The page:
Thanks to the generosity of St. Lawrence University and the Koski family, I was awarded the privilege of a travel grant to learn more about and experience first-hand the biological wonders of the great apes of Rwanda. In particular, I intended to travel to Rwanda after the completion of my study abroad experience on the Kenya Semester Program. Upon my arrival in Kigali, the capital city of Rwanda, I planned to visit the Rwandan Genocide Memorial in order to gain historical and cultural perspective of the country in which I was visiting. Thereafter, I intended to travel to Nyungwe National Park and Volcanoes National Park. In both parks, I would endeavor to further my knowledge of conservation policy in East Africa, as well as my interest in Rwanda’s amazing great apes, the Chimpanzee and the Eastern Mountain Gorilla.
I had been told before that no travel grant ever plays out just as it was originally intended; mine was certainly no exceptions. However I am lucky, because it could be argued that my adventure went better than “according to plan”.
In the last month of the Kenya Semester Program, each student participates in a month long independent study. With the help of my academic coordinators, I was able to conduct my independent study with the Wildlife Conservation Society on wild chimpanzee habituation in Nyungwe National Park, Rwanda. So, rather than be prohibited a single day in the presence of chimpanzees, I got to impersonate Jane Goodall for an entire month as I followed these incredible, and frankly fast moving, creatures up and down the mountainous terrain of Rwanda’s countryside.
Two weeks into my independent study I traveled to Volcanoes National Park in the northern most part of the country. Because of the infrastructure in Rwanda, which although is good, is limited, I first had to travel back to Kigali. I took advantage of my brief time in Kigali to visit the capital’s Genocide Memorial. The experience is one that is extremely personal and I cannot describe it properly beyond simply saying that it was incredibly moving and informative.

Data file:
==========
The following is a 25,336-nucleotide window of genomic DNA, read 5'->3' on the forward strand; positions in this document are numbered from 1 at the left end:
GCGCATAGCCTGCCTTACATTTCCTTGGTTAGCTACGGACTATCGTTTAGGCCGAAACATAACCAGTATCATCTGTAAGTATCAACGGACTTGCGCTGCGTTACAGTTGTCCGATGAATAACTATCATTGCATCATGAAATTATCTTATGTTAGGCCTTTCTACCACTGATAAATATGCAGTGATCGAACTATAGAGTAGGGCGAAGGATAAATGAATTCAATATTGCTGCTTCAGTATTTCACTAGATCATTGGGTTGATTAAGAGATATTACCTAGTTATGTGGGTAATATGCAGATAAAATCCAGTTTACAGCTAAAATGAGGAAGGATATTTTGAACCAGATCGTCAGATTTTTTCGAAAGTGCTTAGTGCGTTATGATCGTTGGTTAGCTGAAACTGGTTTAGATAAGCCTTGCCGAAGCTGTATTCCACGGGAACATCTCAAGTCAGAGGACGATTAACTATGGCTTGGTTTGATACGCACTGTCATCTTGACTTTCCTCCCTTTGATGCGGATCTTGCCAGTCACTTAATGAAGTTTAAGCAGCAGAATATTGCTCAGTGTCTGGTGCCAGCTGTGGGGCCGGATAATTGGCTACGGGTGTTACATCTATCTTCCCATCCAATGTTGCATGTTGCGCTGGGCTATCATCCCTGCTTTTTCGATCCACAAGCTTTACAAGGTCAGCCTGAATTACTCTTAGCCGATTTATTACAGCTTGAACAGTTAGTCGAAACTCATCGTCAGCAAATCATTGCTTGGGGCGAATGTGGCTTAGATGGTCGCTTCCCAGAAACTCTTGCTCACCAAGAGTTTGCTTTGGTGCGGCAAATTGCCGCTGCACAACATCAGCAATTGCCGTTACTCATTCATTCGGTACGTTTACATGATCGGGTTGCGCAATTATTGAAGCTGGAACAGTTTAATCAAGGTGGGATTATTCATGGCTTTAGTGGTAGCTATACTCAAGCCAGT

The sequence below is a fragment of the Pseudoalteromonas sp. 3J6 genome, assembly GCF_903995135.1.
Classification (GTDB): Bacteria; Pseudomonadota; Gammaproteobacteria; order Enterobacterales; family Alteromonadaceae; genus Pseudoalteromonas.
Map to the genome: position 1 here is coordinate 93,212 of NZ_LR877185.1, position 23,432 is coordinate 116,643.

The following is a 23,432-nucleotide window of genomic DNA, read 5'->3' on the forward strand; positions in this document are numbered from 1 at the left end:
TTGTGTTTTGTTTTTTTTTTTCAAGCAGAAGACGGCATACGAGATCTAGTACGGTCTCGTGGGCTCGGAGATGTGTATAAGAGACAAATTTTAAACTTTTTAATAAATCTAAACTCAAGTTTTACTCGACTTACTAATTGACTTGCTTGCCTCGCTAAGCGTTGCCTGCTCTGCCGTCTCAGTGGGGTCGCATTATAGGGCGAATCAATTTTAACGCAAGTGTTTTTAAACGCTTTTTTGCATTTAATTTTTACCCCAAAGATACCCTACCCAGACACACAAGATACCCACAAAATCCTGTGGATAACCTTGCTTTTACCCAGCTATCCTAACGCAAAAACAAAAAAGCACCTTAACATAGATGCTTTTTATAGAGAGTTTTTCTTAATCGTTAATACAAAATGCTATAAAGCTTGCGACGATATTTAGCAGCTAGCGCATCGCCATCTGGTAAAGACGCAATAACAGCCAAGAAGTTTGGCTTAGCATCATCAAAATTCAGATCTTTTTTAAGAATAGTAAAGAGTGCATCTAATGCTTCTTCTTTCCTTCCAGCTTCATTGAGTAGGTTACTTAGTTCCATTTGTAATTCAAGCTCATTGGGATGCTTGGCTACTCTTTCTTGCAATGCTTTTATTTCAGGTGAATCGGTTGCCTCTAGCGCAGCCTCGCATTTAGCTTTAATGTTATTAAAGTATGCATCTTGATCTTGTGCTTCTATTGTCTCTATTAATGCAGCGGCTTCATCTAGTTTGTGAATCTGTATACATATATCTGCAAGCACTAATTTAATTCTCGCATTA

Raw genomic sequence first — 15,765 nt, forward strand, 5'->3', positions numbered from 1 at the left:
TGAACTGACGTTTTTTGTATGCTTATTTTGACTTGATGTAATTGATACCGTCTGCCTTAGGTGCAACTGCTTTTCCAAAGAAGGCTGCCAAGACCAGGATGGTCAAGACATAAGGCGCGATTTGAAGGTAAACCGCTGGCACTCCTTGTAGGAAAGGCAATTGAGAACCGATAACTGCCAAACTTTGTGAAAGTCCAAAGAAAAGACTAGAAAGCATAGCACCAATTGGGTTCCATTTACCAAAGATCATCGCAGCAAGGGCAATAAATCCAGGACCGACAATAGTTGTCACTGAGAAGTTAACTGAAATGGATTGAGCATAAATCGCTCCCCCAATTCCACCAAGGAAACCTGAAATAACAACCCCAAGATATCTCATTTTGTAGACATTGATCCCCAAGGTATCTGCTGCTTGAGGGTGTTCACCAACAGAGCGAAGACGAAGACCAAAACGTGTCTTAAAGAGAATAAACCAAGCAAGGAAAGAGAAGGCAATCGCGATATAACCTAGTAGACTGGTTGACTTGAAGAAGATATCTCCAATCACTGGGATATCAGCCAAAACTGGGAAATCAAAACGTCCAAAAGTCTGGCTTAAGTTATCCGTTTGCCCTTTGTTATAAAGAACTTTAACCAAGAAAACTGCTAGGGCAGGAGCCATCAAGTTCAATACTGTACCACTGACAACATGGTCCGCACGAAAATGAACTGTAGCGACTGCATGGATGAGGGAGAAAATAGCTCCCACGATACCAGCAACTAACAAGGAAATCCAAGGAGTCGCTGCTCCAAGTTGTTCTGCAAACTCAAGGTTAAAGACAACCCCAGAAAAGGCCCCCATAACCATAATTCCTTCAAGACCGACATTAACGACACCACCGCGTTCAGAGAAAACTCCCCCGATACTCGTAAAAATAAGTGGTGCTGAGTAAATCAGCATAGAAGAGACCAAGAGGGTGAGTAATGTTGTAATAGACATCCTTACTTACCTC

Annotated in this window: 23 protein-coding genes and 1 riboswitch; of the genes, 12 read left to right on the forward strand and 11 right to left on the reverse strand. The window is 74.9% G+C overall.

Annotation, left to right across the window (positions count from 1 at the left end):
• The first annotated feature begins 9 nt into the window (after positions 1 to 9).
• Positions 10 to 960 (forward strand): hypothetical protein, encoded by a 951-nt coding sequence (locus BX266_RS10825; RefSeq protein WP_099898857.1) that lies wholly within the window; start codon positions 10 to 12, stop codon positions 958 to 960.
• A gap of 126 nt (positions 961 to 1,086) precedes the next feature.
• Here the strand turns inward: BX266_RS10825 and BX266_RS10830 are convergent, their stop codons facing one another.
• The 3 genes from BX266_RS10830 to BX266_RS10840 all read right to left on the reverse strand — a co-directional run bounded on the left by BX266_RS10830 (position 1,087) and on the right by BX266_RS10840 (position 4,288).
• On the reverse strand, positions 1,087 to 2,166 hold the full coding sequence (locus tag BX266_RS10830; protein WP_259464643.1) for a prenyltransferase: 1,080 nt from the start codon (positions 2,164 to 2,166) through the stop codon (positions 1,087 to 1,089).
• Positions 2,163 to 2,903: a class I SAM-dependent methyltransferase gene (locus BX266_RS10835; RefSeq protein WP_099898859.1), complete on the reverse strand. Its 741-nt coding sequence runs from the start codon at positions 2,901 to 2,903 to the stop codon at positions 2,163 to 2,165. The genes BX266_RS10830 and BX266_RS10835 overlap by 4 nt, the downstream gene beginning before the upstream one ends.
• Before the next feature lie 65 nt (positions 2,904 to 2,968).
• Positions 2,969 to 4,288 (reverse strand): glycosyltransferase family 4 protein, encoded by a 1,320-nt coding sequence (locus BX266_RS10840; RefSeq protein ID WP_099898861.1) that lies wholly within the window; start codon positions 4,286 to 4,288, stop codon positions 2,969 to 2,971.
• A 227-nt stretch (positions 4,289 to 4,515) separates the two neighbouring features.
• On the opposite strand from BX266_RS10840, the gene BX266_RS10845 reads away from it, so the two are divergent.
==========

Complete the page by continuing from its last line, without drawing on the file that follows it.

The following day, I took a bus to Musanze, the town bordering the edge of Volcanoes National Park. There, I met with my two classmates. One of whom was conducting his independent study in Musanze with the Rwandan National Cycling Team. We were offered the privilege to stay with him, which was an amazing opportunity that I did not anticipate. My final day of that weekend was arguably the best day of that entire month and certainly one of the days of my entire life. From Musanze, I was taken into Volcanoes National Park with my guide and fellow Gorilla Trekkers! The hike of grueling, although undeniably beautiful, and the view upon our arrival was beyond worth it! As we pushed through the bamboo forests on which they were feeding, we could hear the rustling of the family group that we were tracking. As we got closer, we came upon the Gorillas and simply put, the sight of fifteen adults, juvenile, and one incredibly large silverback was awe-inspiring.
My time in Rwanda was the most incredibly beautiful, sobering, and awe-inspiring month of my life, and one that I will truly never forget.